This is a reflection on the synchronous and collaborative activity that took place within Second Life.
The mission started off fairly simple. Spyker and his team were experimenting with a newly discovered power-source on the space station Isis Tempus. Things went bad, and their reactor cores are going to explode in around 2 hours. Our class mission is to extract Spyker (maybe some of his team), shut down the reactor, and return to the Prometheus. As part of the flight team, our job was to transport the security and command team to the Tempus so they can complete their goals (shutting down the reactor and rescuing Spyker).
The flight team met in the hanger on the Prometheus at the beginning of the mission. We got news from command that we should split up; one team use the Arrows to take out bad droids and one team use shuttles to transport security. This was interesting because at first, no one knew how to split the teams up. It took a second, but then we started talking about our strengths as pilots. Myself and Josh were decent at flight mode (shooting), so we took the arrows. Other members had flying down, so they decided to be transport.
Upon entering the “black orb”, where the Tempus is located, the Arrow pilots were greeted by two small droid on the top and bottom of the station. Josh and I took the bottom droid and another member took the top robot. The droids are small, but not weak! It took probably at least a half an hour to destroy the bottom droid. Josh and I worked together to shoot the droid, but it’s HP would barely deplete. Luckily, one of the security members (who were transported by flight to the Tempus) found a better handheld gun. Once the security member exited and station and helped Josh and I, the droid finally was defeated. I think this is how the upper droid was defeated also – a collaboration between flight and security forces.
After the droids were defeated, flight took on what I called the “professional chauffeur” part of the job – we waited. After that, we waited some more. To pass the time, we flew around the station and where there were windows, we observed. People were jumping and running around like crazy. What were they doing in there? And what was science doing back on the Prometheus? Our questions needed answered, so I jumped into the security and science chat rooms. Security was looking for Spyker (who I think was acting a little unstable). The science chat seemed chaotic as they were trying to piece together clues, so I promptly jumped out and back into the flight chat. At least everyone else seemed to be working towards the goal.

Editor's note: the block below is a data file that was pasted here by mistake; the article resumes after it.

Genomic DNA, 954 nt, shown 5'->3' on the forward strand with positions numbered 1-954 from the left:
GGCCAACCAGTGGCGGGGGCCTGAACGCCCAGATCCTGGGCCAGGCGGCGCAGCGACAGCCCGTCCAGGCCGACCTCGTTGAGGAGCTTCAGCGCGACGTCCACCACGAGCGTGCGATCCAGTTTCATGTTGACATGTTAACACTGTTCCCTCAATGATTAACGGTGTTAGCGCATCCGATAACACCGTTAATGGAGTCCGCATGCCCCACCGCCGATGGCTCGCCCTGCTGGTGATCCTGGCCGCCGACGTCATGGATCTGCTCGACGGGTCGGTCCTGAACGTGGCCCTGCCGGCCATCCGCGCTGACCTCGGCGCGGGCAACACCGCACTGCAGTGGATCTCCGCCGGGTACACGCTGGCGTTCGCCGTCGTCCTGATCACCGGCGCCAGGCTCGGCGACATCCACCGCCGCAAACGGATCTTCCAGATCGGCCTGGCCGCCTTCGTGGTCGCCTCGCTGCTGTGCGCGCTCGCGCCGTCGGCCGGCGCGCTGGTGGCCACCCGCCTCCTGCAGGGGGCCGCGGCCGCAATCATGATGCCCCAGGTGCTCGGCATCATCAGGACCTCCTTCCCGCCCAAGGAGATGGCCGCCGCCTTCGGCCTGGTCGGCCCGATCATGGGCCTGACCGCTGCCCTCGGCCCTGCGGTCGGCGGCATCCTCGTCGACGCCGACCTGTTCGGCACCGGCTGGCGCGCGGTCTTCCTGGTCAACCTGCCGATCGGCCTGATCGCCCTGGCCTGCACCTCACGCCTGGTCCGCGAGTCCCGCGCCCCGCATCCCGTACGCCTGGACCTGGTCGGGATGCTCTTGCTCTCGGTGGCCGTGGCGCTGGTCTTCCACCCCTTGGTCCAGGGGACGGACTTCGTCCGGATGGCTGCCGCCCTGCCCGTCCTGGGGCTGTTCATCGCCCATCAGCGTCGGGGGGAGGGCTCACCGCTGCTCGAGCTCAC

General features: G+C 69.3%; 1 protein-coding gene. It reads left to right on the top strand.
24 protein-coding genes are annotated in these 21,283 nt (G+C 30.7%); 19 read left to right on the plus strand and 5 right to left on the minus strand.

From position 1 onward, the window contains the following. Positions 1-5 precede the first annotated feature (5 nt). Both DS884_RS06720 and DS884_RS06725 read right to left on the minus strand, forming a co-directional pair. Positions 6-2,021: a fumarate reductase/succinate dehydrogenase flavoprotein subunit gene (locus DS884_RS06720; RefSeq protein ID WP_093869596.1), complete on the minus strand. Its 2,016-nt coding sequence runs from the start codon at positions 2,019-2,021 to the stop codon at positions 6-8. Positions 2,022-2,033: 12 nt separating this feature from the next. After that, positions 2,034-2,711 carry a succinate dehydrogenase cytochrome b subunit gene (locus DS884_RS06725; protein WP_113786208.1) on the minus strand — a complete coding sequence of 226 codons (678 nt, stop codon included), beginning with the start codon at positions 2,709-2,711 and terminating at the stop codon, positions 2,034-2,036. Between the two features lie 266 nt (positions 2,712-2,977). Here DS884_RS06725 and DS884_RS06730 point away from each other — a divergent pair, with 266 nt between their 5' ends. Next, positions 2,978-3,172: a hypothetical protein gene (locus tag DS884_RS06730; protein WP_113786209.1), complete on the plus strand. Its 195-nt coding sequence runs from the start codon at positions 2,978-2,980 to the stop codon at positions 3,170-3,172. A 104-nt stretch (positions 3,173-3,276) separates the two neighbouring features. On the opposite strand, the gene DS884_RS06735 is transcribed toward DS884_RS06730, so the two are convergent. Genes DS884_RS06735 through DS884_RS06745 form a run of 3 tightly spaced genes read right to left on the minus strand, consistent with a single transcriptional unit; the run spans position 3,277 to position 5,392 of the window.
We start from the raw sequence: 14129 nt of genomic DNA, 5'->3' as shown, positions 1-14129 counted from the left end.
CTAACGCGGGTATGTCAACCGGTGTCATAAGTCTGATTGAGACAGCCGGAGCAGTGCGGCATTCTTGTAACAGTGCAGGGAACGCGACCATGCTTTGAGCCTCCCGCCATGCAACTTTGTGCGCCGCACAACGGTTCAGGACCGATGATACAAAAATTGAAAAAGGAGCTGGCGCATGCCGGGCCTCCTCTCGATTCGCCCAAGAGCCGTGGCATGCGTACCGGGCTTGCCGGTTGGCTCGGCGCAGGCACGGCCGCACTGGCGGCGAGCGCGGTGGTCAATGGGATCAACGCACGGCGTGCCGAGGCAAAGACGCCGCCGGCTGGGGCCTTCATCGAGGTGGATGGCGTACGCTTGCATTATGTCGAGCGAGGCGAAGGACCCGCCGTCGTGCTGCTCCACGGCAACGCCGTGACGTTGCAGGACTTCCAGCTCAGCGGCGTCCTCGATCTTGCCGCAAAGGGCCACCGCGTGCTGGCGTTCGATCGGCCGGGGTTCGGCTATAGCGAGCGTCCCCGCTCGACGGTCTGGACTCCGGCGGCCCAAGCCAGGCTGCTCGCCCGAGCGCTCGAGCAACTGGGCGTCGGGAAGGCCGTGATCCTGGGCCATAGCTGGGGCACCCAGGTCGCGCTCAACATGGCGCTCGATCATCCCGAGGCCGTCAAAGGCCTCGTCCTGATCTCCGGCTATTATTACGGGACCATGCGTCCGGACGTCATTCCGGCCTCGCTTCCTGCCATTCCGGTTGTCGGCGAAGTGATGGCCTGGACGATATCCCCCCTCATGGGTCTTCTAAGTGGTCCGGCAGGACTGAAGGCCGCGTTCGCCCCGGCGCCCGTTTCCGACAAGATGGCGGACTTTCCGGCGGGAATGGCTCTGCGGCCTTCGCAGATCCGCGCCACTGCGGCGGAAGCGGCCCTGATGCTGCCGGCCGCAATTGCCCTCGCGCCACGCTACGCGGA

It wasn’t long before we got news that security retrieved Spyker, so flight transported him back to the Prometheus. There was a slight mishap (Spyker fell out of the ship), but eventually we made it back safely. Once back in the med-bay, I started mentally reflecting on all that had happened.
First, it felt great to be part of a successful team. My part seemed quick, but I knew it was essential. It was also manageable. I wasn’t overwhelmed with the unknowns or the scale of the overall mission. I could just concentrate on fighting droids. I also realized the creativity the Arrow pilots experimented with while fighting the droids. At one point, I tried distracting a droid, while another pilot shot it from behind (I’m not sure if that improved our damage, but it was fun). I learned that this wasn’t simply a jig-saw type activity, but rather a group mission where each team has it’s own goals and is also reliant on the other teams. If one team wasn’t successful, the mission would be a failure. Luckily, that wasn’t the case and the night ended with Spyker safely on the Prometheus.
The name of the mission was also discussed. Admittedly, I seemed to forget about the name, “Ticking Time Bomb”, as I was engrossed in the tasks at hand, but others felt a sense of pressure just because of the name. This opens up an interesting discussion on influencing expectations and emotions just by naming an activity. If my goal is to elicit a certain emotion, say relaxation, I could name my activity appropriately, even if it’s not reflective of the activity. Another student mentioned that an actual time limit, or ticking clock, would add immersion to the experience. I could see this going two ways. First, it would add a sense of immersion and immediacy to the experience and the teams might work more efficiently. Or, it could hamper the time spent creatively solving and absorbing the problems and just add stress to the experience.
Overall, this was a good team relient experience that gives me some creative starting points for designing activities in my classroom. I’m curious if there will be more activities like this in the future. The main takeaways were: jigsaw with reliance on teams, creatively solving problems through constructive collaboration, and influencing emotions based on expectations.